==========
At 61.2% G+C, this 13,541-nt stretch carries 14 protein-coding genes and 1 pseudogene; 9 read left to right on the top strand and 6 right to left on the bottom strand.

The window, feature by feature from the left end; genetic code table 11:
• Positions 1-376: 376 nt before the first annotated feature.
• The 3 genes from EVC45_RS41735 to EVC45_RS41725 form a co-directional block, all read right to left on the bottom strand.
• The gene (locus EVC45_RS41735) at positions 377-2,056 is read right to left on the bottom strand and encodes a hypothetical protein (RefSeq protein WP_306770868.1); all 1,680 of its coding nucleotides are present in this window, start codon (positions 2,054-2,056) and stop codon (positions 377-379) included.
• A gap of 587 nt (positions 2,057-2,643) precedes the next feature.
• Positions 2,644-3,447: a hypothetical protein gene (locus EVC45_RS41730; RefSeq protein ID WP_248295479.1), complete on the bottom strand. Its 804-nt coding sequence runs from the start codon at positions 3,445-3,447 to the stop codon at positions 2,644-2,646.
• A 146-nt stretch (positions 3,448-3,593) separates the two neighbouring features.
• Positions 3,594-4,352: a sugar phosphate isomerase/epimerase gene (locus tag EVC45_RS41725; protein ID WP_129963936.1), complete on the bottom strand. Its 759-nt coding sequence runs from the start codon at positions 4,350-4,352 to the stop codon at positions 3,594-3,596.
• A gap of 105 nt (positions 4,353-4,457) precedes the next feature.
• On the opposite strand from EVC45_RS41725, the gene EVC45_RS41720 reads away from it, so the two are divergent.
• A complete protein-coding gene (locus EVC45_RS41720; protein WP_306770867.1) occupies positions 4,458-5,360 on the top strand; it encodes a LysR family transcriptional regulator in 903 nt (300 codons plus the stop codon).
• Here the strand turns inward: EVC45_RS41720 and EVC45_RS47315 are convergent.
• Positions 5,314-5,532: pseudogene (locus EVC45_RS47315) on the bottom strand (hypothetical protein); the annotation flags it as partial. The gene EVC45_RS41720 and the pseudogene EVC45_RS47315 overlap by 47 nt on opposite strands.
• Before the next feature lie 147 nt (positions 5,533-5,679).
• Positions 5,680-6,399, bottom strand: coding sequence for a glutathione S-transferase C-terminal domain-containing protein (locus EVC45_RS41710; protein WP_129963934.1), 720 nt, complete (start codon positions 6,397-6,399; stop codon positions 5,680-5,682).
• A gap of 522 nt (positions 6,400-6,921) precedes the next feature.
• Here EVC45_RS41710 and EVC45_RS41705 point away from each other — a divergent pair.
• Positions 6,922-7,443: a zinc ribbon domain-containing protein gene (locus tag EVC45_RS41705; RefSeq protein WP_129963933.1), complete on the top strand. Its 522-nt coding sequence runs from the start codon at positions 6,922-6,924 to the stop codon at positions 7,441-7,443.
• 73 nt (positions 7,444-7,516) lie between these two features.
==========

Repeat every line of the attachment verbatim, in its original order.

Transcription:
At 61.2% G+C, this 13,541-nt stretch carries 14 protein-coding genes and 1 pseudogene; 9 read left to right on the top strand and 6 right to left on the bottom strand.

The window, feature by feature from the left end; genetic code table 11:
• Positions 1-376: 376 nt before the first annotated feature.
• The 3 genes from EVC45_RS41735 to EVC45_RS41725 form a co-directional block, all read right to left on the bottom strand.
• The gene (locus EVC45_RS41735) at positions 377-2,056 is read right to left on the bottom strand and encodes a hypothetical protein (RefSeq protein WP_306770868.1); all 1,680 of its coding nucleotides are present in this window, start codon (positions 2,054-2,056) and stop codon (positions 377-379) included.
• A gap of 587 nt (positions 2,057-2,643) precedes the next feature.
• Positions 2,644-3,447: a hypothetical protein gene (locus EVC45_RS41730; RefSeq protein ID WP_248295479.1), complete on the bottom strand. Its 804-nt coding sequence runs from the start codon at positions 3,445-3,447 to the stop codon at positions 2,644-2,646.
• A 146-nt stretch (positions 3,448-3,593) separates the two neighbouring features.
• Positions 3,594-4,352: a sugar phosphate isomerase/epimerase gene (locus tag EVC45_RS41725; protein ID WP_129963936.1), complete on the bottom strand. Its 759-nt coding sequence runs from the start codon at positions 4,350-4,352 to the stop codon at positions 3,594-3,596.
• A gap of 105 nt (positions 4,353-4,457) precedes the next feature.
• On the opposite strand from EVC45_RS41725, the gene EVC45_RS41720 reads away from it, so the two are divergent.
• A complete protein-coding gene (locus EVC45_RS41720; protein WP_306770867.1) occupies positions 4,458-5,360 on the top strand; it encodes a LysR family transcriptional regulator in 903 nt (300 codons plus the stop codon).
• Here the strand turns inward: EVC45_RS41720 and EVC45_RS47315 are convergent.
• Positions 5,314-5,532: pseudogene (locus EVC45_RS47315) on the bottom strand (hypothetical protein); the annotation flags it as partial. The gene EVC45_RS41720 and the pseudogene EVC45_RS47315 overlap by 47 nt on opposite strands.
• Before the next feature lie 147 nt (positions 5,533-5,679).
• Positions 5,680-6,399, bottom strand: coding sequence for a glutathione S-transferase C-terminal domain-containing protein (locus EVC45_RS41710; protein WP_129963934.1), 720 nt, complete (start codon positions 6,397-6,399; stop codon positions 5,680-5,682).
• A gap of 522 nt (positions 6,400-6,921) precedes the next feature.
• Here EVC45_RS41710 and EVC45_RS41705 point away from each other — a divergent pair.
• Positions 6,922-7,443: a zinc ribbon domain-containing protein gene (locus tag EVC45_RS41705; RefSeq protein WP_129963933.1), complete on the top strand. Its 522-nt coding sequence runs from the start codon at positions 6,922-6,924 to the stop codon at positions 7,441-7,443.
• 73 nt (positions 7,444-7,516) lie between these two features.